Tagged with "Pesticides"
Why not take advantage of this at-home opportunity to get to know your property better -- to work on your relationship? Have you spent quality time with your place, looking and listening? Learning from it. Do you understand and embrace its needs? How do you decide what is best for it? All on your terms?
Go outside and take a good look at every square foot of your place, without judgement. What is going on? What is doing just fine, and what needs you? Appreciate all that is beautiful that happened all on its own.
You and your land have been living together; is it time you took a vow to be true to it? No cheating. A relationship based on mutual input, not domination.
What does that mean? This year’s PRFCT Tips will be your guide.
Step One: Review all the maintenance and fertilizer/pesticide treatments you or your professionals have been applying to your property. What are they? Why are they needed?
Check out their health and environmental effects here: https://www.beyondpesticides.org/resources/pesticide-gateway
Or email us with questions: firstname.lastname@example.org
Go back outside. Is your property bursting, buzzing and chirping with life? Treasure it. Make that vow: I will do this place no harm. Practice.
Your Plants Are Food For Wildlife
If you see leaf damage, chances are it's the work of a beneficial insect. Bugs gotta eat too. At the sign of a hole in your plant leaf DON'T SPRAY — just take 10 steps back. Amazing... you won’t even notice it anymore.
Trees and shrubs are natural food for the caterpillars that songbirds need to feed their young. Plants are extremely resilient, being eaten is part of their job; a large percentage of leaf surface can be lost before it hurts the host plant.
So step back, hold off on the spray... and don't worry about the bugs. When caterpillars hatch, songbirds won't be far behind!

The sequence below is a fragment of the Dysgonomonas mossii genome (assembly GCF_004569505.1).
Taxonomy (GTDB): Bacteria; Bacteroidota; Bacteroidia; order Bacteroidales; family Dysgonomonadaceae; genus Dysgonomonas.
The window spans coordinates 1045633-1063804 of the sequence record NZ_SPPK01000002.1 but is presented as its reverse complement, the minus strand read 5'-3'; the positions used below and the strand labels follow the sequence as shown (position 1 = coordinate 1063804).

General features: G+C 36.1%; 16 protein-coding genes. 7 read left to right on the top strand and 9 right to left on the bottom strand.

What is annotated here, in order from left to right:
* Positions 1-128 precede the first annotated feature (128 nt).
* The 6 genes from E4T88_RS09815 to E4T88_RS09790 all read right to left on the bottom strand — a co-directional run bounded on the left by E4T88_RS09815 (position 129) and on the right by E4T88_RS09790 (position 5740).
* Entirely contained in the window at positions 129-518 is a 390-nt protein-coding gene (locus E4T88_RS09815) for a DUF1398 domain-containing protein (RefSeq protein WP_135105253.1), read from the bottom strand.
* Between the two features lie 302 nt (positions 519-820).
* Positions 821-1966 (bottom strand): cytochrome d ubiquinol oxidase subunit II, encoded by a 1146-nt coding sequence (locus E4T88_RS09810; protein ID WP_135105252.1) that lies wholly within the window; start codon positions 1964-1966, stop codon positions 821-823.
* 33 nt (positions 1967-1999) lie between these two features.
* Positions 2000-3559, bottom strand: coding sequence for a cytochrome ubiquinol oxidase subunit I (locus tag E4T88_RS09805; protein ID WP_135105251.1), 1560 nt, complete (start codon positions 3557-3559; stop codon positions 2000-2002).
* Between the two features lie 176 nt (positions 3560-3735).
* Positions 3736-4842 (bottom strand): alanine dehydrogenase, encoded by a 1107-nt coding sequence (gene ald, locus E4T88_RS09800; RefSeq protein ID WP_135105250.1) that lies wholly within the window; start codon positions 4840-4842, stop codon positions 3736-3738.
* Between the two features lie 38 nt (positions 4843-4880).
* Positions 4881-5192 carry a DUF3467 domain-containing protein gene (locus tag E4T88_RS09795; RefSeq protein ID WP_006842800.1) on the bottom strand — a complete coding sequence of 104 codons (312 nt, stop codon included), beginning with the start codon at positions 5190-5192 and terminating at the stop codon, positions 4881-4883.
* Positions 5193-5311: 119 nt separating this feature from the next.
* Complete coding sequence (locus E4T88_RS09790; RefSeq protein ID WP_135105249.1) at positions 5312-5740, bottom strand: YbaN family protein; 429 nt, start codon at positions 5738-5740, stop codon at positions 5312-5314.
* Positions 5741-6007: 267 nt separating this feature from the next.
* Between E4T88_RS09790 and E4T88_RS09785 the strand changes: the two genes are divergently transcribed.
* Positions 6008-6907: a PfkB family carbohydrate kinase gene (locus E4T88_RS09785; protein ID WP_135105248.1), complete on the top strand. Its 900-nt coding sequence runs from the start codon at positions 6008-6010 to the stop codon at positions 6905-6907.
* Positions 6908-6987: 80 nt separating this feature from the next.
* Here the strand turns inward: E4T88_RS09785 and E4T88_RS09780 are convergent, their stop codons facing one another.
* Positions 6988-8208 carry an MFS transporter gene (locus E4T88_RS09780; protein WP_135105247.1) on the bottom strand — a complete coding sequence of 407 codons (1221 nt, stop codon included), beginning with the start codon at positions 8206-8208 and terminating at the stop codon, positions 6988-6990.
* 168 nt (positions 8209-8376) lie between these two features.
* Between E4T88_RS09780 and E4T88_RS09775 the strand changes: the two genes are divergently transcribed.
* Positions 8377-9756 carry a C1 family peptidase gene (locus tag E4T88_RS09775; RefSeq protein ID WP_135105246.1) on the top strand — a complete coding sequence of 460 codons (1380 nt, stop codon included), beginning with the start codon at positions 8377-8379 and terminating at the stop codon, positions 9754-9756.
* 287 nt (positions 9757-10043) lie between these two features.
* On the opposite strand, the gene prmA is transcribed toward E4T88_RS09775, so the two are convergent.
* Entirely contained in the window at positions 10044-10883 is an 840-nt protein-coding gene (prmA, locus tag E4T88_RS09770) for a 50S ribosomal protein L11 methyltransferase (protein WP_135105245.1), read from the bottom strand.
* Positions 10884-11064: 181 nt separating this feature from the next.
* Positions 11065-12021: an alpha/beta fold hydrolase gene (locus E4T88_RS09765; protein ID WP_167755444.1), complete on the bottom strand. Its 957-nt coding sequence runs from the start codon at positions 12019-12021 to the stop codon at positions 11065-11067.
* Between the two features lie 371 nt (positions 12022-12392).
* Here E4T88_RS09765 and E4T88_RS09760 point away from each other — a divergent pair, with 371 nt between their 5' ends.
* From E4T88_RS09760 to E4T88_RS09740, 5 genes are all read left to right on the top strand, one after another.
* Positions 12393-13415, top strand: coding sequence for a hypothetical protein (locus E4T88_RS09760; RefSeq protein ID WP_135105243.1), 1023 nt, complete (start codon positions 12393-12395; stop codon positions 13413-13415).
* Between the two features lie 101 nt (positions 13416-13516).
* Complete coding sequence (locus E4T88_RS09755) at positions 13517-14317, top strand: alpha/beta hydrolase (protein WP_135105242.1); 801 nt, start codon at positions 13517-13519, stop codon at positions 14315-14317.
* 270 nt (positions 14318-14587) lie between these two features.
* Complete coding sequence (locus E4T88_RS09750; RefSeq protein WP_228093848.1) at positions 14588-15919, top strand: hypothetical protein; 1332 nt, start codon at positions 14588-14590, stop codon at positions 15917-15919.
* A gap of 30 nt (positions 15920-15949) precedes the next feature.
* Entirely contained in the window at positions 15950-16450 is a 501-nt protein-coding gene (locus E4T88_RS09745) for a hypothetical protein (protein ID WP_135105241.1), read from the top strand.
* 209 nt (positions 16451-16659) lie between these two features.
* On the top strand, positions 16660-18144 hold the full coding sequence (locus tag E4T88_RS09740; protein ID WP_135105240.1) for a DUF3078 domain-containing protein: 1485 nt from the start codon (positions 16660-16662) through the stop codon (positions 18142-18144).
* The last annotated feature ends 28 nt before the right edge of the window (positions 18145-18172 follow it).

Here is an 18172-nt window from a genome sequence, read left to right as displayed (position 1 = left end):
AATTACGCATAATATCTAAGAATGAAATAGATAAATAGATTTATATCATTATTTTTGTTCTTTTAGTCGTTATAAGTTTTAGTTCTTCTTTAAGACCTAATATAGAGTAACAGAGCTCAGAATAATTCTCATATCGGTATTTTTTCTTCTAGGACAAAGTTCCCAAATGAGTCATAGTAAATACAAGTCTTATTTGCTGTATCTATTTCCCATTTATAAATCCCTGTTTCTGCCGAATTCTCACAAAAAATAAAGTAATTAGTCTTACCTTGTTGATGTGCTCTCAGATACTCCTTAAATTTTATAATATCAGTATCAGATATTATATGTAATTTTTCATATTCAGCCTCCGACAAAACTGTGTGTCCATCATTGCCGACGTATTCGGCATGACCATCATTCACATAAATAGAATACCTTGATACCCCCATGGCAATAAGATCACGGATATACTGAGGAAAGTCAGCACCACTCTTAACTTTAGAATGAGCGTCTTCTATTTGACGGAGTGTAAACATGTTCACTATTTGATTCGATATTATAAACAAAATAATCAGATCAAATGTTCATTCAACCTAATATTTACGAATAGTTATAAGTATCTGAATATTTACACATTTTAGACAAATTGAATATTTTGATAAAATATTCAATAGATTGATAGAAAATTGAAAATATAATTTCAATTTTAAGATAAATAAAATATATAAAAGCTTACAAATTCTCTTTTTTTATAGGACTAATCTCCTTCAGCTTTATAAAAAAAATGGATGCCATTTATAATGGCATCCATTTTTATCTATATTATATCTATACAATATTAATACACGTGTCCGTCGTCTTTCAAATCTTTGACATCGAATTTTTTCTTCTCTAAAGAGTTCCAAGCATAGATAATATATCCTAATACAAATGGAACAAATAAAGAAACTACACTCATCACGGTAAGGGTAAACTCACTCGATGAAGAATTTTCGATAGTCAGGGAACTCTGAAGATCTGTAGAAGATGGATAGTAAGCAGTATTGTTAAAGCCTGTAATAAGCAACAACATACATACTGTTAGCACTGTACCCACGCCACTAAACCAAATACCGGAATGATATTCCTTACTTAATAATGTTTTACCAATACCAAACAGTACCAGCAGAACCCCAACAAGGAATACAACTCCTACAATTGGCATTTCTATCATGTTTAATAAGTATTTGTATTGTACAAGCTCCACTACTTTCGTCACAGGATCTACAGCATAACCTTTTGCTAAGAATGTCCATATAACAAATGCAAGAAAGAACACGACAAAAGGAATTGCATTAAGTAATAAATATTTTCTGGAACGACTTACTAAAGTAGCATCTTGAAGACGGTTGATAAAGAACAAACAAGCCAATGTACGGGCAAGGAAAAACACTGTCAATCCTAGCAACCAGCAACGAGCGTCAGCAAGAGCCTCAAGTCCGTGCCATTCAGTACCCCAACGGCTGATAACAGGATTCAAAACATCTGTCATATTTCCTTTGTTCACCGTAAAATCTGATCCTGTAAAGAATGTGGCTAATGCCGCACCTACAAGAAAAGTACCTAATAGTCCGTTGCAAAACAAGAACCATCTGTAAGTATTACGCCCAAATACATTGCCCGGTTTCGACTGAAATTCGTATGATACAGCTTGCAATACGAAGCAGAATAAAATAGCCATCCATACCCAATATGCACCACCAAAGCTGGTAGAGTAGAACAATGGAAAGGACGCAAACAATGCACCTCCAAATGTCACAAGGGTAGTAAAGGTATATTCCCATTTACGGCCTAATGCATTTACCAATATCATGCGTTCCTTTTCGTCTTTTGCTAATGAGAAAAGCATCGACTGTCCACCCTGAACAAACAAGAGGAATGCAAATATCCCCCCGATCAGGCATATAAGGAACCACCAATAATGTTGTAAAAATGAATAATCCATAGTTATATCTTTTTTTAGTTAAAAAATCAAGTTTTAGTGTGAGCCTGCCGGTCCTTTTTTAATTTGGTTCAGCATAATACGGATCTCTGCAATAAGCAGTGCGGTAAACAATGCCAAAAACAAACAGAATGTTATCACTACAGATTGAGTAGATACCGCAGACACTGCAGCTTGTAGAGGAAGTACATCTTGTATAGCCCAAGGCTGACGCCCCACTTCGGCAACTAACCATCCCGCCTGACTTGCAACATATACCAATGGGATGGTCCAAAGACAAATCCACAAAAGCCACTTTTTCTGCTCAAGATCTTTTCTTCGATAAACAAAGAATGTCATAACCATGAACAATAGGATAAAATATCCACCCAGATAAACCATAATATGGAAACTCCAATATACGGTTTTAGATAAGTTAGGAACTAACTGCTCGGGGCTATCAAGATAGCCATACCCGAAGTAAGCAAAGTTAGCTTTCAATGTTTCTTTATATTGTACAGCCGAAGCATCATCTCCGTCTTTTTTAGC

Lobster is a summer time staple, especially along coastal areas but did you know that lobster populations have been declining in recent years?
Lobsters are arthropods, like spiders and all insects. Because of these biological similarities, lobsters, like insects, are susceptible to pesticides.
Almost anything that will kill an insect will kill a lobster. Laboratory testing has shown that lobsters are particularly sensitive to insecticides, even minuscule amounts.
While this is not the only factor in the decline of lobsters and other aquatic species, scientists, fishermen and the seafood industry have all voiced concern about the potential link between pesticides and the loss of a once healthy industry. Just another good reason to spray yourself, not your landscape.
July Comet! Marsh Imp! Twilight Bush Baby! There are at least 170 different species of fireflies in the US, and they have great names.
Did you know that different species of fireflies have their own flash patterns?
Did you know that firefly larvae live in the ground and are voracious predators to slugs, snails and aphids – providing natural pest control.
Remember poking holes in jar lids and hunting for fireflies in a field swarming with them? Since 2010, scientists have been observing a steady decline of firefly populations and believe it is cased by habitat loss, light pollution from cities and vehicles, and of course, pesticide use.
How to help our flashy friends, and restore the population on your property? Provide habitat, like leave mulch, and a water source, like a bird bath. Turn your unnecessary lights off at night, and kick the toxic pesticide habit. Don't Spray.
The word lawn comes from the Old English for an “open space." Both European and American aristocracy had estates with lawns, but working class people used their land to grow food.
A big change came for the American “lawnscape” in the 1950s in response to the trauma of WWII. In new, orderly housing developments such as Levittown, the first neighborhood lawn standards were adopted. Military uniformity prevailed with ready access to cheap, war-surplus chemicals that had been rebranded as lawn fertilizers and pesticides. Now a $60 billion per year industry, lawn grass is the cheapest landscape to plant and the most expensive to maintain.
In order to thrive, American lawns consume 20 trillion gallons of water, 90 million pounds of fertilizer, 78 million pounds of pesticides and 600 million gallons of fossil fuels per year. We now know so much more about how dangerous and unnecessary these chemicals are, and how many resources are drained maintaining on our yards.
The next generation of lawns will be less toxic and more environmentally friendly: smaller (think area rug instead of wall-to-wall), more biodiverse and chemical free.